“The bridge is still a go-to spot, but the species has changed,” said Dickson (843-458-3055). “The old bridge held specks, black drum and a few flounder. The black drum have moved to the new bridge, but the specks and flounder have been slow finding it. There are a bunch of pound to 2-pound black drum there now, and they aren’t the least bit bashful about biting.”
|N.C. Wildlife Resources Commission comes out in support of Sunday hunting bill
March 18 at 11:50 am
The N.C. Wildlife Resources Commission has adopted a resolution supporting a bill that would allow people to hunt on Sundays on private lands.
During the March 14 business meeting, the Commission adopted a resolution in support of Senate Bill 224, which would remove a prohibition against Sunday hunting on private lands with shotgun, rifle or pistol set out in N.C.G.S. 103-2.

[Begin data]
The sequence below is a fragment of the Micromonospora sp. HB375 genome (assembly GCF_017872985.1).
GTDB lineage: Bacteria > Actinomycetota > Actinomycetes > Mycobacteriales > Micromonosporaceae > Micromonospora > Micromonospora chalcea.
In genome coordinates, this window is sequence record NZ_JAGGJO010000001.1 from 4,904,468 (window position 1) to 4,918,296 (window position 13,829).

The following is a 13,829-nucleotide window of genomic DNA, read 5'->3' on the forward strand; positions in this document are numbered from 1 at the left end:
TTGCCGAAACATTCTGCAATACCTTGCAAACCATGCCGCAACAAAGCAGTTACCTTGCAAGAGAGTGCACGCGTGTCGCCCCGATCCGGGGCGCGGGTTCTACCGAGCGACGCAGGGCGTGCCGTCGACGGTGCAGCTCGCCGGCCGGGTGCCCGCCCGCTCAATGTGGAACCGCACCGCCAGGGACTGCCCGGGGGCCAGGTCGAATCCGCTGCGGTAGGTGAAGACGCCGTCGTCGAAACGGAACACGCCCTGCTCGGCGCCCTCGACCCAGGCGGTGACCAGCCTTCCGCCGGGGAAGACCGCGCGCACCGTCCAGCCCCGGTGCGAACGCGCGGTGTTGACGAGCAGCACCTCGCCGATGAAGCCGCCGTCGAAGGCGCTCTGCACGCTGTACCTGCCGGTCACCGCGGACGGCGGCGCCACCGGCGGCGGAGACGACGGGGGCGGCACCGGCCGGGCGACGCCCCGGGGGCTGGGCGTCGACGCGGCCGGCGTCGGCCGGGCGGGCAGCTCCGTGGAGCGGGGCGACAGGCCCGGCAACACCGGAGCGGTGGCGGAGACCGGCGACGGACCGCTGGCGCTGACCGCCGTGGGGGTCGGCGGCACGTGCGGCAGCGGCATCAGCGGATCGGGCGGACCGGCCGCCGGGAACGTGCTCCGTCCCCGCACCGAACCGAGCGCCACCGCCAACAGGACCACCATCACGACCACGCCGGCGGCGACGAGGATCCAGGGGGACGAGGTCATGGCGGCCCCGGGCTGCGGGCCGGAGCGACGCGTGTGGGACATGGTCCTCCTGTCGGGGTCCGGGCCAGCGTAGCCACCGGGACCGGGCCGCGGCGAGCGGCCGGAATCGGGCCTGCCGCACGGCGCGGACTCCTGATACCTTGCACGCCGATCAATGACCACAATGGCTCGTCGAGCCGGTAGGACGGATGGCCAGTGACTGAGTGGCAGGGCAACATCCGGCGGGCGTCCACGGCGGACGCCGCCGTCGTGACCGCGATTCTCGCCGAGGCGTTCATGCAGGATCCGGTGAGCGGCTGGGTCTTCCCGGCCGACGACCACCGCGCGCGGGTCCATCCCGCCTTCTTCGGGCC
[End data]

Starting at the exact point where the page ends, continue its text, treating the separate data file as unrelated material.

|Veteran guide expects Shearon Harris bass to get cranked up
March 14 at 8:36 am
With spring-like weather finally warming, one of North Carolina’s best lakes for bass fishing is ready to explode, according to a veteran guide.
“Harris Lake is ready to bust wide open,” said Jeffrey Thomas of Broadway. “It’s a ticking time bomb, about ready to explode.”
Thomas and partner Dennis Reedy of Sanford fished a tournament last weekend at Harris and finished fifth out of 65 teams, coming away impressed.
“I hate to put more pressure on Harris…. But it I were going somewhere to fish for bass the next two weeks, I’d choose Harris,” Thomas said, impressed by the number of fish caught in the tournament.
|Denton man catches huge fish, but Seagrove pair wins FOM on Tillery
March 13 at 8:59 pm